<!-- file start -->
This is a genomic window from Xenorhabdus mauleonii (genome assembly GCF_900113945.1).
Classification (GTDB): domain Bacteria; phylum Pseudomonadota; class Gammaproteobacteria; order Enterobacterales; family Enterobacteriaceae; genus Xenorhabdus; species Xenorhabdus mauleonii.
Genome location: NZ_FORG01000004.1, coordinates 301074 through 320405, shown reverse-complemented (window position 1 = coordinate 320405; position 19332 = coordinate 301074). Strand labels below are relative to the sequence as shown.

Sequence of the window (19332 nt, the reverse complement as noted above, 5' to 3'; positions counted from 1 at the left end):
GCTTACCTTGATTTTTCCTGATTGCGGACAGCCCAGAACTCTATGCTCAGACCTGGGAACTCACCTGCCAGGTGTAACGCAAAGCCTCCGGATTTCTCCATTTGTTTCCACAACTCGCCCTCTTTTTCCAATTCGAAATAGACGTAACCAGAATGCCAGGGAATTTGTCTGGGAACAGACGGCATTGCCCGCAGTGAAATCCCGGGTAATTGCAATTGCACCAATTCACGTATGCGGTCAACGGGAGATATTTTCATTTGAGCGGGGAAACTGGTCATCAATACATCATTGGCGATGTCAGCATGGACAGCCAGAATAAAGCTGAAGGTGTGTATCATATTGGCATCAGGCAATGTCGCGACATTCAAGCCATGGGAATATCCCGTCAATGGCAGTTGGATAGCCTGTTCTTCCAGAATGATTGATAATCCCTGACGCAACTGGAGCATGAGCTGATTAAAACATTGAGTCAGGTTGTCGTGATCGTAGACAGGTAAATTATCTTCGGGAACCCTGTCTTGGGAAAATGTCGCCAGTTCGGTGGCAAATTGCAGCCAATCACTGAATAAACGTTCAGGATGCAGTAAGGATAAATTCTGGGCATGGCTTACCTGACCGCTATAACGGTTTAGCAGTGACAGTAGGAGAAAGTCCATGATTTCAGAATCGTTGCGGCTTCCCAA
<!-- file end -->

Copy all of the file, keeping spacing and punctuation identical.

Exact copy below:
This is a genomic window from Xenorhabdus mauleonii (genome assembly GCF_900113945.1).
Classification (GTDB): domain Bacteria; phylum Pseudomonadota; class Gammaproteobacteria; order Enterobacterales; family Enterobacteriaceae; genus Xenorhabdus; species Xenorhabdus mauleonii.
Genome location: NZ_FORG01000004.1, coordinates 301074 through 320405, shown reverse-complemented (window position 1 = coordinate 320405; position 19332 = coordinate 301074). Strand labels below are relative to the sequence as shown.

Sequence of the window (19332 nt, the reverse complement as noted above, 5' to 3'; positions counted from 1 at the left end):
GCTTACCTTGATTTTTCCTGATTGCGGACAGCCCAGAACTCTATGCTCAGACCTGGGAACTCACCTGCCAGGTGTAACGCAAAGCCTCCGGATTTCTCCATTTGTTTCCACAACTCGCCCTCTTTTTCCAATTCGAAATAGACGTAACCAGAATGCCAGGGAATTTGTCTGGGAACAGACGGCATTGCCCGCAGTGAAATCCCGGGTAATTGCAATTGCACCAATTCACGTATGCGGTCAACGGGAGATATTTTCATTTGAGCGGGGAAACTGGTCATCAATACATCATTGGCGATGTCAGCATGGACAGCCAGAATAAAGCTGAAGGTGTGTATCATATTGGCATCAGGCAATGTCGCGACATTCAAGCCATGGGAATATCCCGTCAATGGCAGTTGGATAGCCTGTTCTTCCAGAATGATTGATAATCCCTGACGCAACTGGAGCATGAGCTGATTAAAACATTGAGTCAGGTTGTCGTGATCGTAGACAGGTAAATTATCTTCGGGAACCCTGTCTTGGGAAAATGTCGCCAGTTCGGTGGCAAATTGCAGCCAATCACTGAATAAACGTTCAGGATGCAGTAAGGATAAATTCTGGGCATGGCTTACCTGACCGCTATAACGGTTTAGCAGTGACAGTAGGAGAAAGTCCATGATTTCAGAATCGTTGCGGCTTCCCAA